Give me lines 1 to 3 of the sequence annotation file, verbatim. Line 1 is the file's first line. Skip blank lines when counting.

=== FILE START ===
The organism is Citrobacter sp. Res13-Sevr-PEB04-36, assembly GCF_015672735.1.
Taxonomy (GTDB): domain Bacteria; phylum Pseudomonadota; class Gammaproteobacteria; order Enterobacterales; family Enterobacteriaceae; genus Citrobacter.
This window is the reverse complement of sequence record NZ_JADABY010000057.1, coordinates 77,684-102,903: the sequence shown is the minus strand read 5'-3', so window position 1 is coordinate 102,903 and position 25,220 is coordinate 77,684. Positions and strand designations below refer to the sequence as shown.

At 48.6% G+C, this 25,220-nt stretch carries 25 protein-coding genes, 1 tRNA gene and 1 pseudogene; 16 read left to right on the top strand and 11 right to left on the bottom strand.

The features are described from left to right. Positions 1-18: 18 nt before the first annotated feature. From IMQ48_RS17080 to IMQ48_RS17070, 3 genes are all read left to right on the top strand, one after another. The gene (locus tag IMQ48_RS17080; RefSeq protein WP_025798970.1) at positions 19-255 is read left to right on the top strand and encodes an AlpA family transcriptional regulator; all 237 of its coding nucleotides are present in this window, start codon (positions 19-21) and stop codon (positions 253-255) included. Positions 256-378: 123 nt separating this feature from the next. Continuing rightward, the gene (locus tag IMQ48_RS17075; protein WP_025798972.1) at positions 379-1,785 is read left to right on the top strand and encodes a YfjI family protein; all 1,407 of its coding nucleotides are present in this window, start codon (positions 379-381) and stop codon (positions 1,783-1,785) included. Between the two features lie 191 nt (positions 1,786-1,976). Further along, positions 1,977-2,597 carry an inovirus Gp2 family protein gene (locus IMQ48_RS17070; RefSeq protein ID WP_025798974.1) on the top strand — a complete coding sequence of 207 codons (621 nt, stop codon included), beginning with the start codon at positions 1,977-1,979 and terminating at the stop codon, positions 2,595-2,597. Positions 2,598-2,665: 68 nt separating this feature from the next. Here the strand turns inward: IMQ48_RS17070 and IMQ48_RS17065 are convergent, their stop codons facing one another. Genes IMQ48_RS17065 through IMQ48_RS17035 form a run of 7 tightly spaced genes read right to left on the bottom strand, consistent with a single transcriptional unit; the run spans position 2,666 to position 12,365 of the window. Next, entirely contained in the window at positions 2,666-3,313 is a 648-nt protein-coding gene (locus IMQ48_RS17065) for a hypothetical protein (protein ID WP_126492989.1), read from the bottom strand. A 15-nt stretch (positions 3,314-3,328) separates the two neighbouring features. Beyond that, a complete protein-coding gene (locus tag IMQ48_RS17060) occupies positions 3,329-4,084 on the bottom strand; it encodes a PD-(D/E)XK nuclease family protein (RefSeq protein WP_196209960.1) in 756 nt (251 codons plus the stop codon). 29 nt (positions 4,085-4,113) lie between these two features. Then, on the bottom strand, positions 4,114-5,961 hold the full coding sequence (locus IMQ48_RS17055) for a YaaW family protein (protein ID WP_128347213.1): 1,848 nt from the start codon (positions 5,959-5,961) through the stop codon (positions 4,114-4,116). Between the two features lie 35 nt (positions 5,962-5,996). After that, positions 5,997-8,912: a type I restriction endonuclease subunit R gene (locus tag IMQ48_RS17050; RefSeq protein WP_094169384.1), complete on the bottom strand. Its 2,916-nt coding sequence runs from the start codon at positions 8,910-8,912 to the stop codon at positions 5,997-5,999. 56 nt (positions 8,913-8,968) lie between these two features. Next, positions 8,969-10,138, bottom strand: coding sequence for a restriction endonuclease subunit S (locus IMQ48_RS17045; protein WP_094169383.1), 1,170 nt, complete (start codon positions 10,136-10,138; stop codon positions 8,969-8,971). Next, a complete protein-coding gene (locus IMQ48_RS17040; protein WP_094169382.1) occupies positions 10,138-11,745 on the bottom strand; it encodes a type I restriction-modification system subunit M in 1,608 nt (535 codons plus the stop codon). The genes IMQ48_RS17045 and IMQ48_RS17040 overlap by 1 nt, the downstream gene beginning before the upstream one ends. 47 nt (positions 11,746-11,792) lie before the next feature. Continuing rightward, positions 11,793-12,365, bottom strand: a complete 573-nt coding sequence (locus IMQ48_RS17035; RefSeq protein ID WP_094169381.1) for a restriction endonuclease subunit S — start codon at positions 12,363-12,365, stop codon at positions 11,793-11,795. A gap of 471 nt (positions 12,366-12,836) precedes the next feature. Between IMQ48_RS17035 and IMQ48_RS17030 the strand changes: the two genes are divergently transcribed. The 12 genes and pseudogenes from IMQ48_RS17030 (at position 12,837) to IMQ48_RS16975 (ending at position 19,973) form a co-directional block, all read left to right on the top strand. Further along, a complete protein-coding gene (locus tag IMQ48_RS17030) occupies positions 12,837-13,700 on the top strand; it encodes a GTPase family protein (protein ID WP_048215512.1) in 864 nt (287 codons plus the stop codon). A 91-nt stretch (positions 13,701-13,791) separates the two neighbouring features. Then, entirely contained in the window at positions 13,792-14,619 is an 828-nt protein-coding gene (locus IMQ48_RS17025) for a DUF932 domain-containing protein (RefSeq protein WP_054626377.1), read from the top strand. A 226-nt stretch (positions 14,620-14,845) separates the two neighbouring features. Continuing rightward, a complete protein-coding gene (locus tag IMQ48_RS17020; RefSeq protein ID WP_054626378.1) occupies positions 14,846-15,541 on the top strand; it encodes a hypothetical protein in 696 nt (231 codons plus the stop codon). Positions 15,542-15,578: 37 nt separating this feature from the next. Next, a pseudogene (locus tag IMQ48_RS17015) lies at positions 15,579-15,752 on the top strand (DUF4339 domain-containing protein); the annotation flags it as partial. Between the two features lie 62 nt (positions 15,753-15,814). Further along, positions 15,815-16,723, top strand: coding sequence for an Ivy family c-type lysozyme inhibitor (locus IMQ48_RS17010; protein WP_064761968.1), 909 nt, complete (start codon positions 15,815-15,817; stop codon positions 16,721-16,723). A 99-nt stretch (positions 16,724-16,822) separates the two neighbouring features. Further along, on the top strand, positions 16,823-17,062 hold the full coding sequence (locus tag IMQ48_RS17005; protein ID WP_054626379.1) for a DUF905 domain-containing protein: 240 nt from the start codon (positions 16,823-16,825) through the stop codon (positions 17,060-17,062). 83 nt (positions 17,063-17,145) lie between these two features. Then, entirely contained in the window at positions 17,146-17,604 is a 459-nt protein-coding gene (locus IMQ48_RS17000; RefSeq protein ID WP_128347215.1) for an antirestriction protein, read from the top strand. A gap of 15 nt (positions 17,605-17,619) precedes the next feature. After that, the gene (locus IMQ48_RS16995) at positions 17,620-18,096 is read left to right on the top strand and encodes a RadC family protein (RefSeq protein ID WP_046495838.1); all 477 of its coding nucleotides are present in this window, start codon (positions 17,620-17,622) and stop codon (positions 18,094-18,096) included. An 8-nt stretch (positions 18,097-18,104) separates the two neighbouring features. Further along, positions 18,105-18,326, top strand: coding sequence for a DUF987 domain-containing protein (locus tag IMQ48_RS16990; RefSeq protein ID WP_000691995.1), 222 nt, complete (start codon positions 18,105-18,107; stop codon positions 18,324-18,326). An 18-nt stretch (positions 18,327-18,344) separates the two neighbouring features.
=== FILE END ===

The organism is Citrobacter sp. Res13-Sevr-PEB04-36, assembly GCF_015672735.1.
Taxonomy (GTDB): domain Bacteria; phylum Pseudomonadota; class Gammaproteobacteria; order Enterobacterales; family Enterobacteriaceae; genus Citrobacter.
This window is the reverse complement of sequence record NZ_JADABY010000057.1, coordinates 77,684-102,903: the sequence shown is the minus strand read 5'-3', so window position 1 is coordinate 102,903 and position 25,220 is coordinate 77,684. Positions and strand designations below refer to the sequence as shown.